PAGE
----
A couple of days ago I had lunch with Declan Murphy, the head of the international office at Yamasa, the Japanese school where I studied. I did mention to him that it might be a good idea to update the “fortnightly” newsletter on the home page, but apparently he’s been short of staff again after having one of his staff poached by Waseda. And Yamasa isn’t leaving him much free time, as they are full, and so there are lots of students sending him lots of emails, just like I did, about whether they can come to the school. Apparently, they’re about to make the decisions for April student visa admissions.
We spent most of the time talking about Yamasa and life in Japan for long-term foreigners. Declan has been here far, far longer than I have, but after four years I think I do qualify as long-term. One thing that we’ve both noticed is that, at least in Okazaki and Kawasaki, foreigners are no longer remarkable. There are still relatively few, but we are part of the expected scenery. In Kawasaki, some people even spot that Mayuki is half-Japanese when I’m not there, which suggests that it’s common enough for them to know what it looks like, and to think it’s a sensible hypothesis.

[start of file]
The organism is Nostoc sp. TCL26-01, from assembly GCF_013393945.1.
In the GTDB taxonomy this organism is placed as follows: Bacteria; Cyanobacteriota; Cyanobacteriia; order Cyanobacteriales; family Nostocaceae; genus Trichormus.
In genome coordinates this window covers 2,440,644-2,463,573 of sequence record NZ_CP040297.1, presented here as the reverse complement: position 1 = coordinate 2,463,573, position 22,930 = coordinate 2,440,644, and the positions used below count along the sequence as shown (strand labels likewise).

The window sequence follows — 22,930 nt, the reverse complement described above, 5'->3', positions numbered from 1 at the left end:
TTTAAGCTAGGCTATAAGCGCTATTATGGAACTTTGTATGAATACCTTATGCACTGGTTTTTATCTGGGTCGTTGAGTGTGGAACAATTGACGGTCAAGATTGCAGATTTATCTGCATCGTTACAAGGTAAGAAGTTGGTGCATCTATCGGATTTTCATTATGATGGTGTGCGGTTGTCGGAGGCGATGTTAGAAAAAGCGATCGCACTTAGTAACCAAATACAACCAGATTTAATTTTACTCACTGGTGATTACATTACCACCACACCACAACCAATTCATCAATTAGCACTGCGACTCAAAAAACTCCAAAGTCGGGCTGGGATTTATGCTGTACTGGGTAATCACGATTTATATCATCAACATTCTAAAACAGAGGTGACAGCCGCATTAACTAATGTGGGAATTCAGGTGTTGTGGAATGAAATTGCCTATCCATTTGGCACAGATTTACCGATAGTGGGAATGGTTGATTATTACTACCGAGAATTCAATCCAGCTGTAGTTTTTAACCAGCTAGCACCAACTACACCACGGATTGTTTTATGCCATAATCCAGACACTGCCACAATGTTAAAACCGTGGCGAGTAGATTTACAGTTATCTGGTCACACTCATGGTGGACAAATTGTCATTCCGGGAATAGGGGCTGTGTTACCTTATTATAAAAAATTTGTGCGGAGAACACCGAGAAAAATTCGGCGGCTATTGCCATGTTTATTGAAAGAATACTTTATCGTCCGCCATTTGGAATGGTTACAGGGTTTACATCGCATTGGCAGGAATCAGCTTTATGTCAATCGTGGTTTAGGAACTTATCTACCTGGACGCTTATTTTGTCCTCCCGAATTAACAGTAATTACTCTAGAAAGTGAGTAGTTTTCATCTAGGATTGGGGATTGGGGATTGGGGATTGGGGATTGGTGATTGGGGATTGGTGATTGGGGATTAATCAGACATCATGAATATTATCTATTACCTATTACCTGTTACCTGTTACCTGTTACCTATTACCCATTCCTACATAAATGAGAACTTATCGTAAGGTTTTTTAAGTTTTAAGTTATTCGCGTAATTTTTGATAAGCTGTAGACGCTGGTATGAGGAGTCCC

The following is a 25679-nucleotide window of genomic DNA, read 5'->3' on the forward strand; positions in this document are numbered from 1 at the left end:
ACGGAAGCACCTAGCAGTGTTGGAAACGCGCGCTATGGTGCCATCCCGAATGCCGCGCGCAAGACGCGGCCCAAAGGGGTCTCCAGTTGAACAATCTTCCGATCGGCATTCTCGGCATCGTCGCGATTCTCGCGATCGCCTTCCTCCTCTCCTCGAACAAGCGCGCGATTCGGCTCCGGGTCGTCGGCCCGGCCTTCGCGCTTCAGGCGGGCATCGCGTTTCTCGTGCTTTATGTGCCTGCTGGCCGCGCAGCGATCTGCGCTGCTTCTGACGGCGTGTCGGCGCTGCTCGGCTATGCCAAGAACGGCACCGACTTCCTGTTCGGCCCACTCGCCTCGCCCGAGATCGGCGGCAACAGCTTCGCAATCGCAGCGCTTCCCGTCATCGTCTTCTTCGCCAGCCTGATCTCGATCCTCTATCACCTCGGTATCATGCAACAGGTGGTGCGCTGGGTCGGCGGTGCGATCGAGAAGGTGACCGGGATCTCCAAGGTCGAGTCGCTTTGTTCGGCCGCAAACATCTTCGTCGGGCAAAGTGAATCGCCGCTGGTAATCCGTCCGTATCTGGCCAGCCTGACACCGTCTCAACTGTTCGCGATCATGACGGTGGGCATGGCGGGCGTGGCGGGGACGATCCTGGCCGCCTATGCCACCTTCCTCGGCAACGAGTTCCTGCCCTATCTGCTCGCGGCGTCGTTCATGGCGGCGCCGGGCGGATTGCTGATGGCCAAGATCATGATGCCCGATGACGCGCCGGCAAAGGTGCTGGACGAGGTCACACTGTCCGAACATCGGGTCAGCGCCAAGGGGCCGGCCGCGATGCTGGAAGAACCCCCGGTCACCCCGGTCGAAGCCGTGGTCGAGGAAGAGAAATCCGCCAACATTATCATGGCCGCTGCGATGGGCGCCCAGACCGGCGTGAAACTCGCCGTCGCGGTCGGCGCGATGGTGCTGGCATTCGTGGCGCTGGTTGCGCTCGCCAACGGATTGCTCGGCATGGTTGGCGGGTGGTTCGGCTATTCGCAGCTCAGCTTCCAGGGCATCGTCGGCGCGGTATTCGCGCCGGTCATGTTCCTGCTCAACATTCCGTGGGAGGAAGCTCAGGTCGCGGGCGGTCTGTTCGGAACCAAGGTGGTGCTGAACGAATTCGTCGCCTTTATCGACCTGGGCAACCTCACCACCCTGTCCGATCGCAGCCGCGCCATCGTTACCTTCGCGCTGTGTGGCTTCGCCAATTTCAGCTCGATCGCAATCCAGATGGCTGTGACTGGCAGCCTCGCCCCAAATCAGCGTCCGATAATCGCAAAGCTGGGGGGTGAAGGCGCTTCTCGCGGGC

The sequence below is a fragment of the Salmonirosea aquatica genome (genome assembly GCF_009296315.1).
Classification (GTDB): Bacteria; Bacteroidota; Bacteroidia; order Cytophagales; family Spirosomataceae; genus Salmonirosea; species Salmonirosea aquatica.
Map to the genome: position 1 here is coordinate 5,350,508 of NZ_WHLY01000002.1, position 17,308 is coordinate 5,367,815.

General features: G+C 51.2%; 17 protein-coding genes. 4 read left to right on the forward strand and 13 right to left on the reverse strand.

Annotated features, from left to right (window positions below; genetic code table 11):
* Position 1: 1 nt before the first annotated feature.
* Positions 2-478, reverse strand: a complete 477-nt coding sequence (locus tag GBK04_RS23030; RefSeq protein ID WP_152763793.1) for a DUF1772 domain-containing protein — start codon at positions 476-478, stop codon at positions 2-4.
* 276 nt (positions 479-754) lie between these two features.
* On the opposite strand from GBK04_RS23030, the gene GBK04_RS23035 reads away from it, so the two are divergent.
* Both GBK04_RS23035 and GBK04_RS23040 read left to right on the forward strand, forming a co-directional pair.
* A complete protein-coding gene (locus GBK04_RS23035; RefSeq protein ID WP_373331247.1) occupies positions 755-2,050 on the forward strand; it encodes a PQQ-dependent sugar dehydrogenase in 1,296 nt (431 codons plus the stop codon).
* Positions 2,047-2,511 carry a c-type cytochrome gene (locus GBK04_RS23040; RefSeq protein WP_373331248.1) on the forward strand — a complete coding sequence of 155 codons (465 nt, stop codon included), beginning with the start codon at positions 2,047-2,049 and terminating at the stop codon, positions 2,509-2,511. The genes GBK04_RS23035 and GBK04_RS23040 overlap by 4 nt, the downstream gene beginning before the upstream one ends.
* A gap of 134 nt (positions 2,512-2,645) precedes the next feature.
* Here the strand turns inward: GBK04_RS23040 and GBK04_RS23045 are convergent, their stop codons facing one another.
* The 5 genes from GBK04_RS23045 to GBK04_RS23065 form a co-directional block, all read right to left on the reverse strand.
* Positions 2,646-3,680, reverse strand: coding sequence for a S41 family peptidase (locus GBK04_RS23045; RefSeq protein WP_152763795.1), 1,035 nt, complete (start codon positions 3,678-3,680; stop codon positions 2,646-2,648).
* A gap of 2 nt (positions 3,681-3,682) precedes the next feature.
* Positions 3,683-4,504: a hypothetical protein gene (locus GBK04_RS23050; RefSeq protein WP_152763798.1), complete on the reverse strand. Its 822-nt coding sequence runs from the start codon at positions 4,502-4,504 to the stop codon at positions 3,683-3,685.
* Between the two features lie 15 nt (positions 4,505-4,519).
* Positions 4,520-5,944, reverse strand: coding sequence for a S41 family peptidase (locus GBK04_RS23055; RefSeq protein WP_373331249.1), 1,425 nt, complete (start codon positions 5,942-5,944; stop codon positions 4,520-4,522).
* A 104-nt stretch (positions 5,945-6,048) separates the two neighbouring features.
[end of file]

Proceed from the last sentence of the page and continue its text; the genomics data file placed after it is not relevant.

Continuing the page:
The other thing I notice, keeping in touch with UK newspapers as well as Japanese ones, is that the Japanese media seem, if anything, to be less hostile to immigrants than the UK equivalents. Partly, this is a matter of scale. There just aren’t as many immigrants in Japan, so claims that they are taking all the jobs and housing are implausible. On the other hand, a lot of the articles about foreigners in the Yomiuri podcast are “normal”; they are just about a foreigner or group of foreigners in Japan doing something interesting, such as running a restaurant that brews a particular Korean speciality.
Japan’s reputation for being unwelcoming for foreigners really doesn’t seem to be deserved.